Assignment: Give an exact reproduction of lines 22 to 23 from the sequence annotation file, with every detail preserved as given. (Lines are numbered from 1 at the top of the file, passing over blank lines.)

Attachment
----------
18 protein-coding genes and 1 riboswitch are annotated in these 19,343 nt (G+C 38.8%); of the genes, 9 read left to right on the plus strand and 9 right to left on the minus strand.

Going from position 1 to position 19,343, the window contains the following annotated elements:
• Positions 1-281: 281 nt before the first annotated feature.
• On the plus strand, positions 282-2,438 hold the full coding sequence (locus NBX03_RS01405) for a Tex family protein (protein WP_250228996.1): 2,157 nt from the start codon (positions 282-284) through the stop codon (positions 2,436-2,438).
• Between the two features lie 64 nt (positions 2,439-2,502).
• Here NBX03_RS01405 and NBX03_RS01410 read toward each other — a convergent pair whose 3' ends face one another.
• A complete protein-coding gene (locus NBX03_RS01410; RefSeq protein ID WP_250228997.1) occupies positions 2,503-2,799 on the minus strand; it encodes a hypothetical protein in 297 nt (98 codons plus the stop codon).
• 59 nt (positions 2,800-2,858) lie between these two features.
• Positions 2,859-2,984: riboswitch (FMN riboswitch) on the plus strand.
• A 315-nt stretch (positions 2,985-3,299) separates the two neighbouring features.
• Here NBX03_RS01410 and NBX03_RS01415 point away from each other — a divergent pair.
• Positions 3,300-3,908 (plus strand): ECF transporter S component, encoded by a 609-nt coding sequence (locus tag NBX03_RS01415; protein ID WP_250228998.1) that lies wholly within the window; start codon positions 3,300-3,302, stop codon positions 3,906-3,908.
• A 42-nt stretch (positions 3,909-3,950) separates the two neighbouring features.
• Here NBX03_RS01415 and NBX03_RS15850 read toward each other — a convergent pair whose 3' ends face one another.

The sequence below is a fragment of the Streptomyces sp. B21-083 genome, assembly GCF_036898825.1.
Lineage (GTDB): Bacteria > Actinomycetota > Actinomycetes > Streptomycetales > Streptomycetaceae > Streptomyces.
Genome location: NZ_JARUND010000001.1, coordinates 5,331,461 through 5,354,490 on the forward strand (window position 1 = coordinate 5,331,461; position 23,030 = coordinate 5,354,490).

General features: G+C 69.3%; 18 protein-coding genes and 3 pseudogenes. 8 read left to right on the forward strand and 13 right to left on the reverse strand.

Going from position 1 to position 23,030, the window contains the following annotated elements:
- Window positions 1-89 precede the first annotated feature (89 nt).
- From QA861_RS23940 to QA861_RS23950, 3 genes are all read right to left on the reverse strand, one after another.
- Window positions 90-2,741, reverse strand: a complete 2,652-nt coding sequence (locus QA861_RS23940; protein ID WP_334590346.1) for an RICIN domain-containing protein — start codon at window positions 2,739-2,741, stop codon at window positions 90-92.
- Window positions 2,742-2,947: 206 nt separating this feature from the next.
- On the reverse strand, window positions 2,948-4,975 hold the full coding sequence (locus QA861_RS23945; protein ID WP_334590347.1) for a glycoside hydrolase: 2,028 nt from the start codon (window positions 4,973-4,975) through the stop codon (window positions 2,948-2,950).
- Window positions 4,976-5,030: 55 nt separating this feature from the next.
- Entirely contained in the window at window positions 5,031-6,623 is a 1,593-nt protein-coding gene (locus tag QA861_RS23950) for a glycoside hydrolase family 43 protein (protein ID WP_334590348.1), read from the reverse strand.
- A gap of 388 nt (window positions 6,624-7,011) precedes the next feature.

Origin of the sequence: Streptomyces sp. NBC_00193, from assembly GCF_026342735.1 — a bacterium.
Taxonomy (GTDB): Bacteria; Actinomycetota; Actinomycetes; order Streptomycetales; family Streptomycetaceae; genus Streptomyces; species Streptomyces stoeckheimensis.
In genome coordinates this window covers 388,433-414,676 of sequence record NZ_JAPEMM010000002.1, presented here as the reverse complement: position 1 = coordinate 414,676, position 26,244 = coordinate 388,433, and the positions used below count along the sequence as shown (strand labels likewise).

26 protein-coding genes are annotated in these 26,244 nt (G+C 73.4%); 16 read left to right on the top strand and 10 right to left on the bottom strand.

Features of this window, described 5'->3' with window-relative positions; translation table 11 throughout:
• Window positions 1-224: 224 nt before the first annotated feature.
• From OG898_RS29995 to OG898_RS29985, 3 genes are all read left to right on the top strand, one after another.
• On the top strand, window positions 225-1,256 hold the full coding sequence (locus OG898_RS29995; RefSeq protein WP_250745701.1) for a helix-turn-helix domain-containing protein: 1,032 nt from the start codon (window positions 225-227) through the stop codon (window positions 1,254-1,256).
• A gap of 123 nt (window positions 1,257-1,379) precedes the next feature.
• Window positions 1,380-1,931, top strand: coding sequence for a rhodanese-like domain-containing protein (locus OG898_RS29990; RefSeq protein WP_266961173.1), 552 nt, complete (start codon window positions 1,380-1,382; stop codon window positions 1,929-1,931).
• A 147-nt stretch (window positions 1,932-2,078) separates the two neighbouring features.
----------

- Window positions 90-2,741, reverse strand: a complete 2,652-nt coding sequence (locus QA861_RS23940; protein ID WP_334590346.1) for an RICIN domain-containing protein — start codon at window positions 2,739-2,741, stop codon at window positions 90-92.
- Window positions 2,742-2,947: 206 nt separating this feature from the next.